Contemporary Drama Sad

The stamp

All mothers are caring. My mother was uncaring. Does that make all mothers uncaring?  

Not entirely correct. If you had hurt yourself; or someone had hurt you; or an animal became injured, my mother nursed us or the animal, in the most caring of ways.

I remember being carried home by my mother after one of my siblings ran home to get her when a rock had hit me in the mouth. It was a rock fight amongst a few of the neighbourhood kids. I remember her carrying me home in a daze with blood dribbling from my mouth.

It must have been a big gash. I still have the scar on my lower lip.

When she was younger, she was an extremely pretty woman, with dark thick black-brown hair, tall and thin with a lovely figure, her smile radiating out of the old photos hidden in musty albums. She was a reader and a seamstress, sewing most of our clothes and dresses as we grew. Reading and sewing were her only hobbies. Before she was twenty-one, my mother married and bore three daughters under the age of four.

My father’s parents lived in Queensland. They were nice to us; I loved them for the way they treated us with kindness. He was an only child, with a strict father, raised in an era ‘where children were seen and not heard’, enforced with a firm hand. 

We moved to Sydney before I was three. Our life with no close relatives was hard on us.  Understanding the ramifications of that life were unknown to us.

Being a loner, my mother refused friendships offered and kept her family isolated.

The trials of living without extended family and the help needed to care for three babies was difficult for her. Letters arriving from her family with the sad news of deaths sent her to bed for days of never-ending solitude. The ability to see poignant scenes of my young life isn’t something I relish. I’d sooner forget.

The memories often take over my consciousness without warning, sketchy and short, others are full-blown episodes. My subconscious still hides more than it depicts. Which is a mild relief. I have fewer nice memories, uncomfortable outweighing the good.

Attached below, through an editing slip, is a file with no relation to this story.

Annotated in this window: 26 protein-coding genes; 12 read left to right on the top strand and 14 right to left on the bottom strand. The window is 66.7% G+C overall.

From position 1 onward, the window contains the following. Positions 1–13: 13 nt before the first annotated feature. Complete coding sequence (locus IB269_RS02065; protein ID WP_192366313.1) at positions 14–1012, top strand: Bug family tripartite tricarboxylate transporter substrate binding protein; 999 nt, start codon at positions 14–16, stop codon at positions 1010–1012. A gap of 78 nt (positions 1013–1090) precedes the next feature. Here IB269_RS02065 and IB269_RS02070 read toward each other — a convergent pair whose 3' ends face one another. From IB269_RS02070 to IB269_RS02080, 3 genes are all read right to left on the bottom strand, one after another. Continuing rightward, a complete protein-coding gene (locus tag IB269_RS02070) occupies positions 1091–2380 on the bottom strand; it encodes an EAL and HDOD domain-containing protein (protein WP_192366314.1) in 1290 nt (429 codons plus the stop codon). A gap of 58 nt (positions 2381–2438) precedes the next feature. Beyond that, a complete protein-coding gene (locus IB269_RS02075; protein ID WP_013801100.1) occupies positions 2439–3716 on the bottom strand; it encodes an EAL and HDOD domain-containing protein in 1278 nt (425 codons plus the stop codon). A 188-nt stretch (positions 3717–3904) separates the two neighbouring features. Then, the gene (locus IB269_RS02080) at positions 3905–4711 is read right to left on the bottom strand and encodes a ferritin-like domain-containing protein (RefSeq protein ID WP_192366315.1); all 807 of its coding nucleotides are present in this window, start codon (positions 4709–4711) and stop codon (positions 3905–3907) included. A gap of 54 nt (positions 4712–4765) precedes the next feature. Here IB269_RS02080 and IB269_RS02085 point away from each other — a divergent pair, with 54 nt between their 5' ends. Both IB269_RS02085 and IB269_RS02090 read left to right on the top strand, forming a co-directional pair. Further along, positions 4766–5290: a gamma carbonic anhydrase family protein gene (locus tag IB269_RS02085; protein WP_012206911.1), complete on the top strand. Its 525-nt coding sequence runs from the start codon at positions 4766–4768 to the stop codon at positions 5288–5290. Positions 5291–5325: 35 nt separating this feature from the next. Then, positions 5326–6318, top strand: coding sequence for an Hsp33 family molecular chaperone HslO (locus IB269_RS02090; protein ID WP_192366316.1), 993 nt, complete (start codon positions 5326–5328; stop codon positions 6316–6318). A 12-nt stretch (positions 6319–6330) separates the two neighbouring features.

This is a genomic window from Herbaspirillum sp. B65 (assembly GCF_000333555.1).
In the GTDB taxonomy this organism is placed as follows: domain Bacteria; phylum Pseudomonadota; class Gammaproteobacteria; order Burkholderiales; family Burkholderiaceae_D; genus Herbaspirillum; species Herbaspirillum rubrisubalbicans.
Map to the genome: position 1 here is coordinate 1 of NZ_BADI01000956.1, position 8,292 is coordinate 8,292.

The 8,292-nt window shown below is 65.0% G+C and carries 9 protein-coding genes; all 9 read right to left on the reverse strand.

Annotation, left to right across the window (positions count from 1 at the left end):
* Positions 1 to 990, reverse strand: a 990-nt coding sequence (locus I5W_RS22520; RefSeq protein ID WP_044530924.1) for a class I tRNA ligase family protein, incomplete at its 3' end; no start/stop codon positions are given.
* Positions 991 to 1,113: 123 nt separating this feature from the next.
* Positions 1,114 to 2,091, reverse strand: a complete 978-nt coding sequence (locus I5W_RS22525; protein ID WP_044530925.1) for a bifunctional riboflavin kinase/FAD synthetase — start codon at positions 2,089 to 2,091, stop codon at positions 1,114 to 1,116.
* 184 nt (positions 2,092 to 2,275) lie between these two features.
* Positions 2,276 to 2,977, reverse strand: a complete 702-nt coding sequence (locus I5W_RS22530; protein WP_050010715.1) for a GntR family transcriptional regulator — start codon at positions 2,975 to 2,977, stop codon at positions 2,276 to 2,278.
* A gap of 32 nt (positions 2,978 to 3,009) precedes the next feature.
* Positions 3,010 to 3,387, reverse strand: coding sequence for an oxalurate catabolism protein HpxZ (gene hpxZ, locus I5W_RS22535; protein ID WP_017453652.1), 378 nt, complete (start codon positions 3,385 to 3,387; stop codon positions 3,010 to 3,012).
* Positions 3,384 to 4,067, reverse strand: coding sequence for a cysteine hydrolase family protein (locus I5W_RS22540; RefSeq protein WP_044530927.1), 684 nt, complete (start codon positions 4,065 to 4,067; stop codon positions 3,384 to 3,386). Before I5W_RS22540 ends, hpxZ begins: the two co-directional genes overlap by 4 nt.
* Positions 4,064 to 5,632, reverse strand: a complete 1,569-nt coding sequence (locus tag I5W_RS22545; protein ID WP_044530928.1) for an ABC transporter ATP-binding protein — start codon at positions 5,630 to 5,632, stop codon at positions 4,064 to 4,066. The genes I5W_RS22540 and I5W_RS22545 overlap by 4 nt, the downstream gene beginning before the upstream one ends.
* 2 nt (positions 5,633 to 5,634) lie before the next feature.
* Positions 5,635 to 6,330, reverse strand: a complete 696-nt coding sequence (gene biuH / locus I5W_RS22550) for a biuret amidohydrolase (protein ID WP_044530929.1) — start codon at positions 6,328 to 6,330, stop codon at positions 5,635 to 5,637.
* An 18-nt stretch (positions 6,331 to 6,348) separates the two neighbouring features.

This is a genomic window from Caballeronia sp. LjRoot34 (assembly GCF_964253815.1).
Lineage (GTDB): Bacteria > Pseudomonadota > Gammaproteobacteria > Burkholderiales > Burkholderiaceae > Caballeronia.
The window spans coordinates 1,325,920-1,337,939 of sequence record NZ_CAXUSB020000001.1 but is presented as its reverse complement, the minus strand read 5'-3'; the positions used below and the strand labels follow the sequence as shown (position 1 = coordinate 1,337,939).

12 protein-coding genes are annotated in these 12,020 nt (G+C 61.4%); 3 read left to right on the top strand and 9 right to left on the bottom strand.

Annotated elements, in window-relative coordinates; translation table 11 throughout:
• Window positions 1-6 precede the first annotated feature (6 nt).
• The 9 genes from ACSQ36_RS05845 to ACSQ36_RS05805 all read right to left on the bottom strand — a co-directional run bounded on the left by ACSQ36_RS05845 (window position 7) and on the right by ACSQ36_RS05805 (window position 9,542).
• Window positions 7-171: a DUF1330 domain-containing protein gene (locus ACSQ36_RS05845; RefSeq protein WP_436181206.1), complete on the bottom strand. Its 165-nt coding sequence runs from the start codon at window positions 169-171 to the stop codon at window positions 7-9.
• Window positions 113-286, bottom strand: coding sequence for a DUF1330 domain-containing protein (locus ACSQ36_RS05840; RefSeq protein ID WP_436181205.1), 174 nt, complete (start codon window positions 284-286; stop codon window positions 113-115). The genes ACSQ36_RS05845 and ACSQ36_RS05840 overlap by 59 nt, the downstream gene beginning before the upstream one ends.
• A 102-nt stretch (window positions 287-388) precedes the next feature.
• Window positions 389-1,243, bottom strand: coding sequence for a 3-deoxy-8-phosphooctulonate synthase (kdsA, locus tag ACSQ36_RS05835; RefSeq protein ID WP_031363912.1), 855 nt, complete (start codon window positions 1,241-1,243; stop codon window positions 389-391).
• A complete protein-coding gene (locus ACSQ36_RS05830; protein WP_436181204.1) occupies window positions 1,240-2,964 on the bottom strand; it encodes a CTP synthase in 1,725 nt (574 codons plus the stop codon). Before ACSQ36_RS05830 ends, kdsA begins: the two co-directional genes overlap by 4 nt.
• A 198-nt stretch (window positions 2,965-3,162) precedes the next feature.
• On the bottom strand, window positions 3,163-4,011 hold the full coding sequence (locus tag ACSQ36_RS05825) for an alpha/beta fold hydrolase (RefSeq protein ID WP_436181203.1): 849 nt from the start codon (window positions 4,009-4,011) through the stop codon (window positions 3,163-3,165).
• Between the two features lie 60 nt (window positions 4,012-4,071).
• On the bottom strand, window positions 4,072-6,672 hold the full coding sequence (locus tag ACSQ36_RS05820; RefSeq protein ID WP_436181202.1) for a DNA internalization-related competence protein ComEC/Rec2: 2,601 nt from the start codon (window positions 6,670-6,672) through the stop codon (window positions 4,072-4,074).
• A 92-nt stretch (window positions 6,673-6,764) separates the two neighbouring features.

One episode pierces my reality, visiting me from time to time. I’ve never figured out why it reappears so often. It unnerves me, taking me to the point of sickness.

it’s frightening

emerging suddenly

no warning

I’m a child around seven years old. I started a stamp collection. Rummaging through drawers and cupboards throughout the house, searching for stamps to add to my fledgling collection. Euphoria swelled my head. Being a detective searching for lost relics was fun and exciting.

We often stayed home alone while our parents went out to a movie or a meal. That night our parents went out, my two sisters, myself and our brother remained home alone.  

We were awake when they returned. It started out as a pleasant interaction with my mother and father upon their return. Bursting with excitement at the prospect of my mother’s praise, I was dancing and jiggling from one foot to the other, smiling with pride, holding out my stamp collection for her to see.

Needing praise was strong as a child, and now.

There was something in the way she asked me about the stamp. There was something in the way her words came to my ears. There was something in her eyes. There was something in her smile.

She was nice. Too nice. It scared me. This new mother made me ill, uneasy, she was an unknown presence. I could taste my fear, my terror of her rising. How could I utter any words to this mother? My fear stopped the words from coming. Hunching my shoulders, shielding myself. I tried to hold off the foreboding awareness rising within, warning me not to tell her where I got the stamp. That one stamp.

Taking my hand and speaking in this soft strange voice, while guiding me to my father’s office, she asked me as she pointed at the stamp, “Christine, where did you get this stamp”.

I was silent, too afraid to say. The hairs on my arms rose as goosebumps formed, making my skin itch.